New puppy farm legislation has been branded a ‘‘failure’’ and a ‘‘dog’s breakfast’’ by the National Party, which has accused Agriculture Minister Jaala Pulford of targeting law-abiding breeders.
The legislation, which was presented to parliament last week, seeks to cap at 10 the number of fertile female dogs a breeder can own and register with their local council.
Only breeders meeting additional requirements will be able to keep more than 10 fertile female dogs, while commercial dog breeders will be limited to a maximum of 50 fertile female dogs and will be subject to an audit and additional requirements.
On-farm working dogs are exempt from the legislation.
While Ms Pulford labelled the bill an end to ‘‘cruel and barbaric puppy farming’’, Victorian Nationals leader Peter Walsh said the laws would target those breeding legally, ethically and responsibly, rather than those operating illegal puppy farms.
New rules for advertising a cat or dog (for sale or to give away) will require a microchip number and a unique source number from a newly established Pet Exchange Register, which will enable Victorians to verify pet advertisers for the first time.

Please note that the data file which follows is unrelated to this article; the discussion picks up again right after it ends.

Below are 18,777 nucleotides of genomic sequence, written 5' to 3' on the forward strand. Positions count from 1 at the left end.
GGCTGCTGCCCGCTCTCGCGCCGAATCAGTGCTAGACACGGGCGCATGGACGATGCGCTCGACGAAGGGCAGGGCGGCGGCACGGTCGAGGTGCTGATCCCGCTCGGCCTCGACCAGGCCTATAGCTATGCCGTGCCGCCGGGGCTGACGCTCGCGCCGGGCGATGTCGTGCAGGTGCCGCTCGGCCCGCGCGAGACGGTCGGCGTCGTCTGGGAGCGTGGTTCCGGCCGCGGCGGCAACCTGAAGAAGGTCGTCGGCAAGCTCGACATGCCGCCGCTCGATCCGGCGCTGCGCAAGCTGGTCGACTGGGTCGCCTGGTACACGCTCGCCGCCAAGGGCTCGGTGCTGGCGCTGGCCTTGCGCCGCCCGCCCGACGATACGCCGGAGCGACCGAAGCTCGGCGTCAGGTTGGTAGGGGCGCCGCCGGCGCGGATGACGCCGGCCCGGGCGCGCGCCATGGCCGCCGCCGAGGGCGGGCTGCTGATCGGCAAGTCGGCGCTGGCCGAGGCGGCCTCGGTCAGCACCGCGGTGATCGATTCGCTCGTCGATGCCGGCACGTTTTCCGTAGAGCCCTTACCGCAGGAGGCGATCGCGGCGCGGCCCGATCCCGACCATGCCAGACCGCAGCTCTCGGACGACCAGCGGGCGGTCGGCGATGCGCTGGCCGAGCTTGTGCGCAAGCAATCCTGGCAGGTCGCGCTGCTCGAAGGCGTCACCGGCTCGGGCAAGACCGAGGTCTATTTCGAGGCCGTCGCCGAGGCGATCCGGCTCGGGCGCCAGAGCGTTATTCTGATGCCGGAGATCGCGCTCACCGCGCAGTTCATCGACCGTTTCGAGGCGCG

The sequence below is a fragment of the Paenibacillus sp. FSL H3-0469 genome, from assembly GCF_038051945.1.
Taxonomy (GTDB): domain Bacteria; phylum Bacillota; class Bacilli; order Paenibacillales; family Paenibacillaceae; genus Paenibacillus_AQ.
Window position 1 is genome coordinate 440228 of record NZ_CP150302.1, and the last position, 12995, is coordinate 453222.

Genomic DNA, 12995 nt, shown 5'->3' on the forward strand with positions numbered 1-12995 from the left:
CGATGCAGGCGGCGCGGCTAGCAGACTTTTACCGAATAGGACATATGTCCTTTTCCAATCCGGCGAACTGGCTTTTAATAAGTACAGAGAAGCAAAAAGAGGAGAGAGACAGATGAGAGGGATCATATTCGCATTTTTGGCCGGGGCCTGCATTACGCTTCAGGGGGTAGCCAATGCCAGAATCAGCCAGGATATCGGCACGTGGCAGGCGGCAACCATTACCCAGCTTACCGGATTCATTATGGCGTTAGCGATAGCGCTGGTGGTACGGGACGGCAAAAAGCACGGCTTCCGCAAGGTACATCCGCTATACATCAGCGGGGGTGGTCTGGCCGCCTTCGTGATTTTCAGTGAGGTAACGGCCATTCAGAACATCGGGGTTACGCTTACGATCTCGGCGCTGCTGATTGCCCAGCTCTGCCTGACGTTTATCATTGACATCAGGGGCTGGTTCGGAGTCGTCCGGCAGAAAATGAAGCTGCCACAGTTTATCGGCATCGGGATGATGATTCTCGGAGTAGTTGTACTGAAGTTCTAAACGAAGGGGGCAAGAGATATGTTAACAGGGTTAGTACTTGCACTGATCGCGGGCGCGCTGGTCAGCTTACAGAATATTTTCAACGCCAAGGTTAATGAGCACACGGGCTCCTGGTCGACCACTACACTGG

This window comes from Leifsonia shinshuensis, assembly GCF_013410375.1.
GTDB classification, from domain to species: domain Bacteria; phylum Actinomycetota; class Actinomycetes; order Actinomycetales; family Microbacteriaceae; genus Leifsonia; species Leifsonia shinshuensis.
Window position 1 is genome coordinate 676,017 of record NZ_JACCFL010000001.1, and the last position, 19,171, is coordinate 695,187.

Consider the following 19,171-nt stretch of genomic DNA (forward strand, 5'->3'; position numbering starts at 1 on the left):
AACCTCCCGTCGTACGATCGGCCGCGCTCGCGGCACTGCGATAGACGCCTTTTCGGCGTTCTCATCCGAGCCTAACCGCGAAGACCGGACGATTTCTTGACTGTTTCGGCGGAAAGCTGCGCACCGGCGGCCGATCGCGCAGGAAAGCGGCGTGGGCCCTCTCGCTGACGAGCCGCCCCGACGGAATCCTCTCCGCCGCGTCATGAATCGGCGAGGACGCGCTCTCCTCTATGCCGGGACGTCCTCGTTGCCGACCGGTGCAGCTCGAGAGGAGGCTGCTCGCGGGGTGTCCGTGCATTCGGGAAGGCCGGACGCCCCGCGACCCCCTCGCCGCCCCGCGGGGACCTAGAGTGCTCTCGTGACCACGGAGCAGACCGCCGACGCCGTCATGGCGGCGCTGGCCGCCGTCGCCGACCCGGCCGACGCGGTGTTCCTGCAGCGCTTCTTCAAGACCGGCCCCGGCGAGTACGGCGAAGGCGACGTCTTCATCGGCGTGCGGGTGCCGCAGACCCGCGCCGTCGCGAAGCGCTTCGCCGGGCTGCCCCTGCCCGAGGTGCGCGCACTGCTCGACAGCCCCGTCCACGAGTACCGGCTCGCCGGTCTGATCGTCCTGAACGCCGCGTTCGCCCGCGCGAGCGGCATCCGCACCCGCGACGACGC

The RSPCA last year told the Inquiry into the Domestic Animals Amendment (Puppy Farms and Pet Shops) Bill 2016, which the new legislation amends, there was ‘‘no evidence to show that the number of fertile female animals that you have has a significant bearing on the animals’ welfare’’.
This was echoed by Australian Veterinary Association president Dr Paul Martin’s comments to the same inquiry.
‘‘Poor welfare in regard to breeding can happen whether you have one fertile female or many fertile females,’’ Dr Martin said.
‘‘Animal welfare is not dictated by the number of dogs a person has; it is more dictated by the attitude that the animal owner has or the people in charge of looking after those animals.’’